Blogging has changed a lot over the past few years. I remember back when I started blogging I was a beauty fanatic and was popping into Boots monthly to use my saved lunch money to buy the whatever was the latest craze in the beauty world. I really didn’t blog frequently or take my blog seriously back then (hence I don’t count it as the “official” birth of Skylish as a fashion/beauty/lifestyle blog), but a few months in, a mail popped into my inbox which was from someone asking if they could post a link on my blog in return for £20. The thing is – I had known that you could earn something from blogging, and I was totally aware that people were receiving free things, but I really didn’t know the mechanics behind it and also, blogging wasn’t yet what it has become today. I was so bewildered about this person offering me money in exchange for a link that I showed the e-mail to my dad who did a full inspection of the proposal. In the end, I accepted it, and just like that £20 popped into my PayPal account which – at the time – was a week’s lunch money. So, it was pretty mad.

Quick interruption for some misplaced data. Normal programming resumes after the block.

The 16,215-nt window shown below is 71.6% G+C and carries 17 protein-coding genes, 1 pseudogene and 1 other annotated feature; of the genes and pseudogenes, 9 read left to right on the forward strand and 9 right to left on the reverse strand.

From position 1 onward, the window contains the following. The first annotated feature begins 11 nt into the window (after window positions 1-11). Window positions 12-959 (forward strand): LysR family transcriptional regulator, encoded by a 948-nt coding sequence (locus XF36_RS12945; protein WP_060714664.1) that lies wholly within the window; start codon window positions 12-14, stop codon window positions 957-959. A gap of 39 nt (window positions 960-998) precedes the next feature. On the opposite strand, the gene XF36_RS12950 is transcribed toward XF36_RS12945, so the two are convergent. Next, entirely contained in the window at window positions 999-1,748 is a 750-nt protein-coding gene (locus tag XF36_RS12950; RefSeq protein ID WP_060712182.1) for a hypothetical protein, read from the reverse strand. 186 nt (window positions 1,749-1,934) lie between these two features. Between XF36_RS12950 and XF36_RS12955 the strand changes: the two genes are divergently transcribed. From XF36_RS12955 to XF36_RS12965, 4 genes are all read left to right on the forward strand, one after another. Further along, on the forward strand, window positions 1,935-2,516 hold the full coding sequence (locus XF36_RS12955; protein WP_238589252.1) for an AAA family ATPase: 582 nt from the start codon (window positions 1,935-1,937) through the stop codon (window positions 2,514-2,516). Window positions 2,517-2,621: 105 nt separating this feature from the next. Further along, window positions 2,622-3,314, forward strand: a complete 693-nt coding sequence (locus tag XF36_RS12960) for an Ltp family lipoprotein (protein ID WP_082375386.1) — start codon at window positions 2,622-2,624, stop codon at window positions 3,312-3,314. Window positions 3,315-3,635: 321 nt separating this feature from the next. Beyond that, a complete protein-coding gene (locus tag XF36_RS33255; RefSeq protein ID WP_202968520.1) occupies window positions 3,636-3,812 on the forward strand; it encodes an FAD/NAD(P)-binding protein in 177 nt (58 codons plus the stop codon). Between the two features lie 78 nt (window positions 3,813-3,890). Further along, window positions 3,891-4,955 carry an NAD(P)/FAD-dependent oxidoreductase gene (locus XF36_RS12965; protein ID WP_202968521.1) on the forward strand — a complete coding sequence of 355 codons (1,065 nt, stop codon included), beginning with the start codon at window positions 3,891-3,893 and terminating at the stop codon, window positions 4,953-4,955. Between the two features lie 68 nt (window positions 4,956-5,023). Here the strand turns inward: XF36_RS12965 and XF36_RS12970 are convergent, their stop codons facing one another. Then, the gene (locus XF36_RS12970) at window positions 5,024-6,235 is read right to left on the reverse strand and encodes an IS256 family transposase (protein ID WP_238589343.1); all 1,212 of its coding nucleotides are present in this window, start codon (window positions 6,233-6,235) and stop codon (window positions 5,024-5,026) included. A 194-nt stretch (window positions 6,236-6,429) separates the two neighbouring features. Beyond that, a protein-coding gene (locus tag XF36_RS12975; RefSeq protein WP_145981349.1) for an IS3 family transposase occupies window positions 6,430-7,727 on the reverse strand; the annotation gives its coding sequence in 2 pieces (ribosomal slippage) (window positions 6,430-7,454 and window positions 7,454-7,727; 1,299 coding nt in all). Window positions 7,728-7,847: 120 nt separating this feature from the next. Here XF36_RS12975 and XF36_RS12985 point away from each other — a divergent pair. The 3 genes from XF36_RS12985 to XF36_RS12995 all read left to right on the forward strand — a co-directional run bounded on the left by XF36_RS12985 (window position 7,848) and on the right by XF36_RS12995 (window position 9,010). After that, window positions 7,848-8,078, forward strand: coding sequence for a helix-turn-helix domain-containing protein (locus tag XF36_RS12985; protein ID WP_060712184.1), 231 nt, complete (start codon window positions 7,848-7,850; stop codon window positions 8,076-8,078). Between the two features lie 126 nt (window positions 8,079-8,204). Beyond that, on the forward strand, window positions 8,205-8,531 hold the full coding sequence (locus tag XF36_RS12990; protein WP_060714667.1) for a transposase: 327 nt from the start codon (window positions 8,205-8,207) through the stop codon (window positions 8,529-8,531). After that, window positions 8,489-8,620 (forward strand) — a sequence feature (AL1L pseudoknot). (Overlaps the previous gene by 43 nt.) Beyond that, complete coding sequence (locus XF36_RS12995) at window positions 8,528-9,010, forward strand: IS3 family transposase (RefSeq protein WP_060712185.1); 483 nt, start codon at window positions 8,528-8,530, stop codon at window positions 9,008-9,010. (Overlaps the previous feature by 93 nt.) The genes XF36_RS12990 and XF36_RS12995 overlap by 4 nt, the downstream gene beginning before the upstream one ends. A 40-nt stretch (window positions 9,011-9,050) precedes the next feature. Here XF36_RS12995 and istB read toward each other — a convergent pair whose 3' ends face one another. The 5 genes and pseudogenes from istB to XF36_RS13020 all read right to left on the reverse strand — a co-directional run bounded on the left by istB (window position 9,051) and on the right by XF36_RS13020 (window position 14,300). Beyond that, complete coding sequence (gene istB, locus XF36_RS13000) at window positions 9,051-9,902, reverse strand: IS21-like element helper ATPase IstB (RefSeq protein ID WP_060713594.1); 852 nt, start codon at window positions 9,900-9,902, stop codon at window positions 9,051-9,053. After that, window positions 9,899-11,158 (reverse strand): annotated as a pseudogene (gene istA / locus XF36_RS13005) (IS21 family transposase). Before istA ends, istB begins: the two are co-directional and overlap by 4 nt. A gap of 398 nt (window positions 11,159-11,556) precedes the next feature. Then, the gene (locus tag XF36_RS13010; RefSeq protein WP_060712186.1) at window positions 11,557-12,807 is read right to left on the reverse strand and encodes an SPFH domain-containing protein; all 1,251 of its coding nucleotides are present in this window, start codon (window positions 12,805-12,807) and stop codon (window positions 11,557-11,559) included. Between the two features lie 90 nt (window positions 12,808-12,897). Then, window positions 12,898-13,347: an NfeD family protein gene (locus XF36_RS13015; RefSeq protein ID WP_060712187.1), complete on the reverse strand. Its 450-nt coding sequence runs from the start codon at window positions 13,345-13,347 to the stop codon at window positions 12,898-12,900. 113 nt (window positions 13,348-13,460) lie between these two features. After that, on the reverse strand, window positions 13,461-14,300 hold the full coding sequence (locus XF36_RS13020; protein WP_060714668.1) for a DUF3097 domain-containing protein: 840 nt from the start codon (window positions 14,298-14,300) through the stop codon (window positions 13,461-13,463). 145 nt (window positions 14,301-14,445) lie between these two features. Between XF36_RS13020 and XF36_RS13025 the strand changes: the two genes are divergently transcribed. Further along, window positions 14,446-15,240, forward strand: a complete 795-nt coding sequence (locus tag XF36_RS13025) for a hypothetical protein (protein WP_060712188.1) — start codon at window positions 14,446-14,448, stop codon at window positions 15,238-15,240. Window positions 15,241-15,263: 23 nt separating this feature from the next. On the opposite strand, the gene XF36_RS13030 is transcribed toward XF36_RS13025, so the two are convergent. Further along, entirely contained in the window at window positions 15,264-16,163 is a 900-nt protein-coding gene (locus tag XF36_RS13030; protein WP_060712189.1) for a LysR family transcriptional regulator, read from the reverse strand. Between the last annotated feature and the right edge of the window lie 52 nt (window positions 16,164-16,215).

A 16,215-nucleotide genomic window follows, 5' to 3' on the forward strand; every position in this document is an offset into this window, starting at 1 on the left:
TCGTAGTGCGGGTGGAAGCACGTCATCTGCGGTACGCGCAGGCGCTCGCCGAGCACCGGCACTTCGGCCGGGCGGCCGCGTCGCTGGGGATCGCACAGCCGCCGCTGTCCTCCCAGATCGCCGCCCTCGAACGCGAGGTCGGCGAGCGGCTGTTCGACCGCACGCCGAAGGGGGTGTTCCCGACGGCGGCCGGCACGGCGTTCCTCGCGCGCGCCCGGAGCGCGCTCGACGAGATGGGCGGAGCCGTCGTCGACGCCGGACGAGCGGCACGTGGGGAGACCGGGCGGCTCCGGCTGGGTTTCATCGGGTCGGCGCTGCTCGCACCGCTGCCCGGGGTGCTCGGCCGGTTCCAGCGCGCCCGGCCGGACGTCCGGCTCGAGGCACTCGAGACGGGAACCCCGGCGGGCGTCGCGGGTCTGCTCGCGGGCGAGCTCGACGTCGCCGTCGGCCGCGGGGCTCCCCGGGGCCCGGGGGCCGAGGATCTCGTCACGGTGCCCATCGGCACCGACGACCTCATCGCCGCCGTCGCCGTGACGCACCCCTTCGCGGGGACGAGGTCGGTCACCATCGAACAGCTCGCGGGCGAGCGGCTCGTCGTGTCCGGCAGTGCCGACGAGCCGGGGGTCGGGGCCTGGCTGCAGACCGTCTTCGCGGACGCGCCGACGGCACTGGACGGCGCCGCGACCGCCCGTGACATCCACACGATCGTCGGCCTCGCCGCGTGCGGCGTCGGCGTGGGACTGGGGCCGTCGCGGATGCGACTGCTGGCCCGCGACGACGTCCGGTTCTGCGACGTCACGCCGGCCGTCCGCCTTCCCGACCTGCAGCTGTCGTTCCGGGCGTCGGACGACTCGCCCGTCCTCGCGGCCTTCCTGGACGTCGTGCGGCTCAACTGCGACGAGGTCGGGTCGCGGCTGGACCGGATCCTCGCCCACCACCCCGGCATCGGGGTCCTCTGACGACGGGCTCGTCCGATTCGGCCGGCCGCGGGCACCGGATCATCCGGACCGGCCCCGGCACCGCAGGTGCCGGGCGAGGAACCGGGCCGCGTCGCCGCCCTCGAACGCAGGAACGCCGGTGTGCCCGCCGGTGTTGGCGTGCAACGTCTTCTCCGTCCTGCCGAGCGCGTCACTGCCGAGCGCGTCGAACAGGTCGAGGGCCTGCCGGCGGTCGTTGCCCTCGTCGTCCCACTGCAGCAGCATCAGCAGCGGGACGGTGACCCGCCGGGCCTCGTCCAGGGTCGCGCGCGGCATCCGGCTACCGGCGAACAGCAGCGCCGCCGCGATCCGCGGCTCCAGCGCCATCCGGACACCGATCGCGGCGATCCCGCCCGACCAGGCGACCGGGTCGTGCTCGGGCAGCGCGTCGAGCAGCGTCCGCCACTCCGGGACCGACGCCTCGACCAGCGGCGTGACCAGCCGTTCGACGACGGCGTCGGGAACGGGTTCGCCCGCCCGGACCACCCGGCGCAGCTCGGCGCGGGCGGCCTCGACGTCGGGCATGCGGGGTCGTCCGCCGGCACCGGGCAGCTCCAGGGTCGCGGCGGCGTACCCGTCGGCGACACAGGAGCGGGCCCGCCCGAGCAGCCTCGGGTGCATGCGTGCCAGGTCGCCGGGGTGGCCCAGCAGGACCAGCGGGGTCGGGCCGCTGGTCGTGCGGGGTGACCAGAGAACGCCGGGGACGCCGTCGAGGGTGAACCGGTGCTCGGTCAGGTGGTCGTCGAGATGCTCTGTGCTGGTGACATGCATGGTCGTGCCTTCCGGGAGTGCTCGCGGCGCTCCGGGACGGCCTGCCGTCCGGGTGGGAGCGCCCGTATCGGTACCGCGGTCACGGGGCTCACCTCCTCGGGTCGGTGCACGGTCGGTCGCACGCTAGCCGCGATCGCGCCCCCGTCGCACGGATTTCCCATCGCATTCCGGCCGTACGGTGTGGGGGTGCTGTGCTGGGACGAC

A question for the bloggers – how do you react when someone you know in real life tells you they read your blog? Most of the time, it sends me for a very split second into a mini state of shock. It’s just a little reminder than – oh yeah – this thing is public. I’ve had people recount to me what my day-to-day looks like and how much sleep I get, I’ve even had people recount to me what my favourite types of sausages are, because I’ve written it here at some point. Don’t get me wrong – I absolutely don’t mind it – I’m an open book on this blog. Around a year and a bit ago I decided to set a goal and direction for my blog to help me better anchor my posts – and that goal was that I wanted my blog to help other girls (& guys) navigate through life’s many twists & turns by sharing my own experiences, giving advice and really, just opening up my life and what I get up to a bit more. Although it’s not always at the forefront of my mind, before I hit publish I will always take into account the fact that people I do see in my day to day could be reading, and make adjustments if I need to and occasionally, just scrap entire posts completely. There’s a balance to be met – being open and vulnerable allows your readers to connect with you and in some cases makes way for your blog to serve a purpose (depending on what purpose you want your blog to serve), but at the same time if you go overboard you could end up hurting people in your life, sharing details that actually do not need to be known and in the rare case, going so overboard that you end up being booted from your job (it happens).